As they use less material, they are expected to get a lot cheaper. In fact, a rickshaw motor could be made the size of a small microphone in future, and can be mass produced.

You are also an inventor and have produced e-bikes. In Brazil today, there is this vision of e-bikes becoming the vehicle of the masses. What do you have to say about this zero emission roadmap for the people?

E-bikes and sustainable solutions

When I calculated the most efficient way of using non-public transport, the e-bike came up at the top of pretty much every other vehicle, mainly because of the weight, the amount of battery you need, the length and the efficiency of transport. So I decided to invest in and create a better bike, designed for the Brazilian market.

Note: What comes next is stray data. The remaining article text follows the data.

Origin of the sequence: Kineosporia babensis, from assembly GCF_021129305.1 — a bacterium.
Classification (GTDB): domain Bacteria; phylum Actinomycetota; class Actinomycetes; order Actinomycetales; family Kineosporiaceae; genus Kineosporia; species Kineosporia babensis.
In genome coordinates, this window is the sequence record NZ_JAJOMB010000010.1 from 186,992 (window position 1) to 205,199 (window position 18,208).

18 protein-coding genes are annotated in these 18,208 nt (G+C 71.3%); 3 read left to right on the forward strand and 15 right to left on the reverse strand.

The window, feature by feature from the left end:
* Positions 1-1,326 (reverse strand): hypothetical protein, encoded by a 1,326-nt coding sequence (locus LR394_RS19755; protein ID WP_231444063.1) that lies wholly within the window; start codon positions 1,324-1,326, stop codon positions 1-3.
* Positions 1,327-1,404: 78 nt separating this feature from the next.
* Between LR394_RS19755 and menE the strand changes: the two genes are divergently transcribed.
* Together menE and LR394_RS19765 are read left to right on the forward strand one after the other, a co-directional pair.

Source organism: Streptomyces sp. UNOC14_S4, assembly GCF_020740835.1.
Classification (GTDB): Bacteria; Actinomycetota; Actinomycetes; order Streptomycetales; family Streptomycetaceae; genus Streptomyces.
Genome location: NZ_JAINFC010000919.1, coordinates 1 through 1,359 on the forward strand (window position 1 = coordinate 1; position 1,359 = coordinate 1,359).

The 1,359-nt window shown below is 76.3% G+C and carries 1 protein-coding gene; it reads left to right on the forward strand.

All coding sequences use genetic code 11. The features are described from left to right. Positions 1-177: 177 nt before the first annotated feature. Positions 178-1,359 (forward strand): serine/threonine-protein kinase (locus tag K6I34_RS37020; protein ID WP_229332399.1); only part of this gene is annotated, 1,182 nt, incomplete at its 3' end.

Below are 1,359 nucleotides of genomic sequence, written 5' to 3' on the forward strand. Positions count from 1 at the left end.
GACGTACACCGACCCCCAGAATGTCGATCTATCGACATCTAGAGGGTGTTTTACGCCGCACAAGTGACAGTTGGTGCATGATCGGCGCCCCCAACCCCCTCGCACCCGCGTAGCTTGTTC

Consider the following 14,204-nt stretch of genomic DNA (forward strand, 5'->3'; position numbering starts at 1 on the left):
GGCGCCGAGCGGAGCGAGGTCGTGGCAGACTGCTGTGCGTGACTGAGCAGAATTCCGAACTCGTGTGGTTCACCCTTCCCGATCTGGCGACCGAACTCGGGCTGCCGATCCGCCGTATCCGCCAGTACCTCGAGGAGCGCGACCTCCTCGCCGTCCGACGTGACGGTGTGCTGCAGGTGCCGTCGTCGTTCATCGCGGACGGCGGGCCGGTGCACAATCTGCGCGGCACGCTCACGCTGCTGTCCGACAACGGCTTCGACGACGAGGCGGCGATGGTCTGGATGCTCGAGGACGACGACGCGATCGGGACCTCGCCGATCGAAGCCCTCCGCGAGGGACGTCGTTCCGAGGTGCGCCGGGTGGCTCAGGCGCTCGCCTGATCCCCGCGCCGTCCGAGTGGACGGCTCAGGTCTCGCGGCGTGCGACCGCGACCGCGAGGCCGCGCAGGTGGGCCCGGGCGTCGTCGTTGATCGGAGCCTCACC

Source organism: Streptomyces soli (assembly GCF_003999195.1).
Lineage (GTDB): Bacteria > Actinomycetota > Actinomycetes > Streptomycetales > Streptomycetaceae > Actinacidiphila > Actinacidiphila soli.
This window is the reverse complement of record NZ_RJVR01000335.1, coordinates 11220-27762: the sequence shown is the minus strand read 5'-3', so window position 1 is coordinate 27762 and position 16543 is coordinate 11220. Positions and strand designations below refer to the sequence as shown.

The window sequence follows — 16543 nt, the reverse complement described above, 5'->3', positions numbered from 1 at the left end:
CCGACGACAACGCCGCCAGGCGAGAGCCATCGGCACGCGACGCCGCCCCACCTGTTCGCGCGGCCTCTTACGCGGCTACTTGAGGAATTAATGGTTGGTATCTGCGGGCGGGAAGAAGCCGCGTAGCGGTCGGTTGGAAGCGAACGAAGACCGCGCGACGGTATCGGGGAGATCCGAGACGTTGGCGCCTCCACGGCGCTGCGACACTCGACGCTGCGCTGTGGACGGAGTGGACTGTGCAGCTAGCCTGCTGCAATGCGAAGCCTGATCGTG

It is very robust and the battery is very well protected, even from water. It is capable of reaching a very long range without recharging. It has been tested for durability, resistance and efficiency, and uses a lithium-ion battery.

I grew up in a big city but I was fortunate enough to be able to travel and see nature. That gives me the inner drive. I fundamentally believe that economic growth can co-exist with sustainable solutions.

An Afterword

This conversation with Lucas made me aware of how Formula racing has become a laboratory for advancing technology development that can be translated to road vehicles, giving higher and better speed and distance range from electric motors and batteries.

Significant changes have been possible, as stricter rules have been set for racing. Formula E racing does not allow battery swapping midway to enhance range; instead, in its initial years, it had allowed swapping of cars — the whole car could be changed midway to complete the distance.